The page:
10 months later and we’re sitting on our favourite beach in Tulum, Mexico. We have come back to see our friend Roberto and to stay with him at Shambala. We arrived on a dazzling blue Saturday afternoon after a 3 and a half hour plane hop from New York with a purser on board who fancied his chances in stand-up. ‘I apologise ladies and gentlemen but unfortunately due to heavy storms and inclement weather, we will be delayed here for 4 hours’ …and as the anticipated heavy groan rumbled around the aircraft threatening to overload it with hot air…with the flick of a tannoy switch the purser announced ‘Only joking folks we will be ready for takeoff in 5 minutes’. As it happened we were delayed an hour but aforementioned purser manipulation had rendered communal inertia; the relief of a threatened longer delay ebbing away – hell what was an hour compared to four?
We landed with a bump; literally. The wheels hit the runway tarmac then bounced. A nervous round of applause announced our arrival at Cancun airport. After clearing their efficiently diplomatic customs process; you press a button, if it’s green you walk through if it’s red you get all your bags opened and searched, a gaggle of zealous but friendly tourist touts in immaculate uniforms, outnumbered the arrivals by around 3 to 1. We dodged them and headed straight for the bus ticketing desks and 2 bus rides and just under 2 hours later; one bus to Playa Del Carmen (where I scoffed a sweet tamale from a street food vendor – basically mashed up sweetened sweetcorn wrapped in its leaves- yummy!) and a quick change for the bus to Tulum, we were back in our favourite one horse town where the clouds had rolled in and a light rain was washing across the dusty pavements. We ran across the road with our bags, feeling conspicuous in our jeans and trainers amongst the colourful locals and leathered feral hippy community, and holed up for a late afternoon chow down in La Nave, the same Italian waiter serving, and recognizing us, as we remembered from our last visit here in November of last year. A 700 peso taxi drive down the Boca Pila took us back to Shambala where passing Hurricane Gustav was chopping up the ocean and throwing waves up over the beach until they were lapping around the first 2 cabanas of Shambala’s stake of the beach.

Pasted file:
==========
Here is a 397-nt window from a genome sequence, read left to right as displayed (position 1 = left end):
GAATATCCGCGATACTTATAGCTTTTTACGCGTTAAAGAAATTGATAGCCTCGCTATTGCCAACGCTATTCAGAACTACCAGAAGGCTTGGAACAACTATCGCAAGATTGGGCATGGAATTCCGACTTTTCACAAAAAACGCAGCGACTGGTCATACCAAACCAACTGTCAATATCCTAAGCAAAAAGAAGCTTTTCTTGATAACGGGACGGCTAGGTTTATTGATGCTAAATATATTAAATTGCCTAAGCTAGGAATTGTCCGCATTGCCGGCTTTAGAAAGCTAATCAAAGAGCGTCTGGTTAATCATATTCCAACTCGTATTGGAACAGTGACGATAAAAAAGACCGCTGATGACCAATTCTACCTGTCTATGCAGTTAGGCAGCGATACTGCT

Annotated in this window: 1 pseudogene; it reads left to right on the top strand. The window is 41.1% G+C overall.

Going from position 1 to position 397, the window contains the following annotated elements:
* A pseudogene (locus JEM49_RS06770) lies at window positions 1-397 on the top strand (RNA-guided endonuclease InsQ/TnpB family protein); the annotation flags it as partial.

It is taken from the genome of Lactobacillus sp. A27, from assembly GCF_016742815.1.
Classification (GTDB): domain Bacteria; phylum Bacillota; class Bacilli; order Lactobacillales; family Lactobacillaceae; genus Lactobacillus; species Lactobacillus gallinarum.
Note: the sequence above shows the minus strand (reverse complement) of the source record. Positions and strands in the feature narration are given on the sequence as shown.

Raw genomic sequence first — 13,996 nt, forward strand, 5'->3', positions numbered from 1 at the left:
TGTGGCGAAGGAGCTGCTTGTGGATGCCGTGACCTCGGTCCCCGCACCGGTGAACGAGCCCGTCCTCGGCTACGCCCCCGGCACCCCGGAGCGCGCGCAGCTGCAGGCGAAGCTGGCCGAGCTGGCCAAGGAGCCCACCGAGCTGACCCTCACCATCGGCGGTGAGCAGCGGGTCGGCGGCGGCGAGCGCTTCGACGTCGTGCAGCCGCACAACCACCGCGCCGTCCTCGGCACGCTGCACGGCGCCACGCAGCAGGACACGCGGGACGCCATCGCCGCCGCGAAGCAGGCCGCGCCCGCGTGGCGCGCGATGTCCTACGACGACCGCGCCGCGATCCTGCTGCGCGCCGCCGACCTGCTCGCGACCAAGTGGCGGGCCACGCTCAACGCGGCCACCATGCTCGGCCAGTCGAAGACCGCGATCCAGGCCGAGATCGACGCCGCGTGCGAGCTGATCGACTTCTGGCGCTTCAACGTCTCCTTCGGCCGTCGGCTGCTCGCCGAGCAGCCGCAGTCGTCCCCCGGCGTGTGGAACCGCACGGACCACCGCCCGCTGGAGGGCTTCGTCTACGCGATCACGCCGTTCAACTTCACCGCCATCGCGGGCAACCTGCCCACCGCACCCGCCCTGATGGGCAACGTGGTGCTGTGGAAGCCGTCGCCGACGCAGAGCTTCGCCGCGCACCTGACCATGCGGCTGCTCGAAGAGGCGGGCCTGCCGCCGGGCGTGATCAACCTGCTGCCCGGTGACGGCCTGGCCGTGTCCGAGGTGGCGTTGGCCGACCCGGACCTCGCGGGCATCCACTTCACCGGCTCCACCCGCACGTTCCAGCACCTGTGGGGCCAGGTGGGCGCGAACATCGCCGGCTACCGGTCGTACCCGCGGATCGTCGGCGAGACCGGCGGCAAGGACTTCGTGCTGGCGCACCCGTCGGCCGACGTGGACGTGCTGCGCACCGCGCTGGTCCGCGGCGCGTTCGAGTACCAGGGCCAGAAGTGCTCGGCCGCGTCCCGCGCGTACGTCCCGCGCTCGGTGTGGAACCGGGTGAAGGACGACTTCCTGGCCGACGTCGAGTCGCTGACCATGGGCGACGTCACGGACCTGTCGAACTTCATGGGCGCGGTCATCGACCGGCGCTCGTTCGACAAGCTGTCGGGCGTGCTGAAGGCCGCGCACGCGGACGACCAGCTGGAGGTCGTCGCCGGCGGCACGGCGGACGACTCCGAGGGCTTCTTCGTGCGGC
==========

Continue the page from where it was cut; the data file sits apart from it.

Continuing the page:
Roberto greeted us with big hugs and a chilled bottle of white wine which we managed to drink between runs up and down the beach to drag beach furniture and cushions out of the grasp of the encroaching sea. A couple of days later one of the big white beach mattresses was whipped out to sea as Hurricane Hannah passed by.
Almost 2 weeks later and beach life had totally kicked back in; waking up early to brilliant blue skies, dazzling sun, (tons of bad hair days) , morning breakfast preparation with Wendy, Tia and Marisella whilst Pancho and Demtriou sweep the overnight tide’s seaweed off the beach. Later followed by long walks feet sinking in to sand and being lapped at by waves with Enzo, Roberto’s black Labrador….looking out for the signs of nocturnal turtle activity. These massive and prehistoric looking creatures come up out of the sea to dig craters to lay their eggs; then digging a second hole several feet away to distract from the first one where the eggs are laid. Deep grooves ploughed in to the sand are created by their slow and laborious drag up the beach out of the sea, pulling themselves along on their front flippers. We were lucky to witness this humbling act around 2am one morning; watching the turtle scoop the sand out, throwing it back over its shell in arching clumps with the methodic efficiency of a mechanical digger. The locals swept their feet across the tracks leading to the eggs to clear away evidence of the turtles path….whilst everything was illuminated by the full moon, like someone had flicked a light switch on for the beach.
Keep posted – the photos are coming in a day or two!